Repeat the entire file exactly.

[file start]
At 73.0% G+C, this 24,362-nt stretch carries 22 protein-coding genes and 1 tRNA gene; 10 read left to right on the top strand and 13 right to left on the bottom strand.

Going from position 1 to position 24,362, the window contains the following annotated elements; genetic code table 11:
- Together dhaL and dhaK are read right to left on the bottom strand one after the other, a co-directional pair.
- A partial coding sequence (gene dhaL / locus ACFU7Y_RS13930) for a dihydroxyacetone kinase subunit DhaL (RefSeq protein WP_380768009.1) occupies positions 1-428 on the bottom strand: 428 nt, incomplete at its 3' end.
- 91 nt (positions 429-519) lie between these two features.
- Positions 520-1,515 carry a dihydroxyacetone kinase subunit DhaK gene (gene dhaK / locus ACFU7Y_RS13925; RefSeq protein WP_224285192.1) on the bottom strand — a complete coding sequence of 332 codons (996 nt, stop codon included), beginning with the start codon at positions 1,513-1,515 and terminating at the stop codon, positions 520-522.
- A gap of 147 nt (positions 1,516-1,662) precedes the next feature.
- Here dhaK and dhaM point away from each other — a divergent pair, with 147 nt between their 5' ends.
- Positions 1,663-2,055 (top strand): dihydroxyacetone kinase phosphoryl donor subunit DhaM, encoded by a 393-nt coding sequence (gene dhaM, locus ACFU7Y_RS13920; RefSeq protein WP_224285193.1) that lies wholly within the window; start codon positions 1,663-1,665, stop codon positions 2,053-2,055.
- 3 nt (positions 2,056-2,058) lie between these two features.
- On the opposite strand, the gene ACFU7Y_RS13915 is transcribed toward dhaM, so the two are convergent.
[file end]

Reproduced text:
At 73.0% G+C, this 24,362-nt stretch carries 22 protein-coding genes and 1 tRNA gene; 10 read left to right on the top strand and 13 right to left on the bottom strand.

Going from position 1 to position 24,362, the window contains the following annotated elements; genetic code table 11:
- Together dhaL and dhaK are read right to left on the bottom strand one after the other, a co-directional pair.
- A partial coding sequence (gene dhaL / locus ACFU7Y_RS13930) for a dihydroxyacetone kinase subunit DhaL (RefSeq protein WP_380768009.1) occupies positions 1-428 on the bottom strand: 428 nt, incomplete at its 3' end.
- 91 nt (positions 429-519) lie between these two features.
- Positions 520-1,515 carry a dihydroxyacetone kinase subunit DhaK gene (gene dhaK / locus ACFU7Y_RS13925; RefSeq protein WP_224285192.1) on the bottom strand — a complete coding sequence of 332 codons (996 nt, stop codon included), beginning with the start codon at positions 1,513-1,515 and terminating at the stop codon, positions 520-522.
- A gap of 147 nt (positions 1,516-1,662) precedes the next feature.
- Here dhaK and dhaM point away from each other — a divergent pair, with 147 nt between their 5' ends.
- Positions 1,663-2,055 (top strand): dihydroxyacetone kinase phosphoryl donor subunit DhaM, encoded by a 393-nt coding sequence (gene dhaM, locus ACFU7Y_RS13920; RefSeq protein WP_224285193.1) that lies wholly within the window; start codon positions 1,663-1,665, stop codon positions 2,053-2,055.
- 3 nt (positions 2,056-2,058) lie between these two features.
- On the opposite strand, the gene ACFU7Y_RS13915 is transcribed toward dhaM, so the two are convergent.